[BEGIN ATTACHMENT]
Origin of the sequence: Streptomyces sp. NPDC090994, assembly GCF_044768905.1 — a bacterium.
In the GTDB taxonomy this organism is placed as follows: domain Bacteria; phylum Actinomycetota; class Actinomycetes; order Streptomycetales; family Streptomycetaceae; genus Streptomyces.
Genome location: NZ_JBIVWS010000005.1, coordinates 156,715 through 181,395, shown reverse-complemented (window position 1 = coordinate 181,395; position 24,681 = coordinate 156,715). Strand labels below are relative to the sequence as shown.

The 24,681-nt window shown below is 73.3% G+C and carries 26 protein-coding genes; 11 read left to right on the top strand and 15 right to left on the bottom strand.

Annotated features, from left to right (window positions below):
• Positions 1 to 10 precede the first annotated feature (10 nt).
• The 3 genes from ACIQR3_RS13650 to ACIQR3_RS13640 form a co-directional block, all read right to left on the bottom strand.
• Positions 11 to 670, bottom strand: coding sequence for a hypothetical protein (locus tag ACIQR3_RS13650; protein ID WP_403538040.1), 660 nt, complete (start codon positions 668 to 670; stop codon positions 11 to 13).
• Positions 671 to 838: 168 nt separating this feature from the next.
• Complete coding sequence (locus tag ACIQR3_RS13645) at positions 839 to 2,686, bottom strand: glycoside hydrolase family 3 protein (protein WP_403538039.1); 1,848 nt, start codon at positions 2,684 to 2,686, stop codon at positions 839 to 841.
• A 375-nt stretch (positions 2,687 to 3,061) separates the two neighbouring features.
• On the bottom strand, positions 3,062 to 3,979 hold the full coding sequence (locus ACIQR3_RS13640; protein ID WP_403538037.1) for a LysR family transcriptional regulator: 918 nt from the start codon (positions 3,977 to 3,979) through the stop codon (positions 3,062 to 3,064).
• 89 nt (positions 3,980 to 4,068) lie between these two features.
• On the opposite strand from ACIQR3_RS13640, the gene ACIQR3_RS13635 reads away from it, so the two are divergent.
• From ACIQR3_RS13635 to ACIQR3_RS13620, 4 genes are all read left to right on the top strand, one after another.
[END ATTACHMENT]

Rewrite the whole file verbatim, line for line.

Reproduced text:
Origin of the sequence: Streptomyces sp. NPDC090994, assembly GCF_044768905.1 — a bacterium.
In the GTDB taxonomy this organism is placed as follows: domain Bacteria; phylum Actinomycetota; class Actinomycetes; order Streptomycetales; family Streptomycetaceae; genus Streptomyces.
Genome location: NZ_JBIVWS010000005.1, coordinates 156,715 through 181,395, shown reverse-complemented (window position 1 = coordinate 181,395; position 24,681 = coordinate 156,715). Strand labels below are relative to the sequence as shown.

The 24,681-nt window shown below is 73.3% G+C and carries 26 protein-coding genes; 11 read left to right on the top strand and 15 right to left on the bottom strand.

Annotated features, from left to right (window positions below):
• Positions 1 to 10 precede the first annotated feature (10 nt).
• The 3 genes from ACIQR3_RS13650 to ACIQR3_RS13640 form a co-directional block, all read right to left on the bottom strand.
• Positions 11 to 670, bottom strand: coding sequence for a hypothetical protein (locus tag ACIQR3_RS13650; protein ID WP_403538040.1), 660 nt, complete (start codon positions 668 to 670; stop codon positions 11 to 13).
• Positions 671 to 838: 168 nt separating this feature from the next.
• Complete coding sequence (locus tag ACIQR3_RS13645) at positions 839 to 2,686, bottom strand: glycoside hydrolase family 3 protein (protein WP_403538039.1); 1,848 nt, start codon at positions 2,684 to 2,686, stop codon at positions 839 to 841.
• A 375-nt stretch (positions 2,687 to 3,061) separates the two neighbouring features.
• On the bottom strand, positions 3,062 to 3,979 hold the full coding sequence (locus ACIQR3_RS13640; protein ID WP_403538037.1) for a LysR family transcriptional regulator: 918 nt from the start codon (positions 3,977 to 3,979) through the stop codon (positions 3,062 to 3,064).
• 89 nt (positions 3,980 to 4,068) lie between these two features.
• On the opposite strand from ACIQR3_RS13640, the gene ACIQR3_RS13635 reads away from it, so the two are divergent.
• From ACIQR3_RS13635 to ACIQR3_RS13620, 4 genes are all read left to right on the top strand, one after another.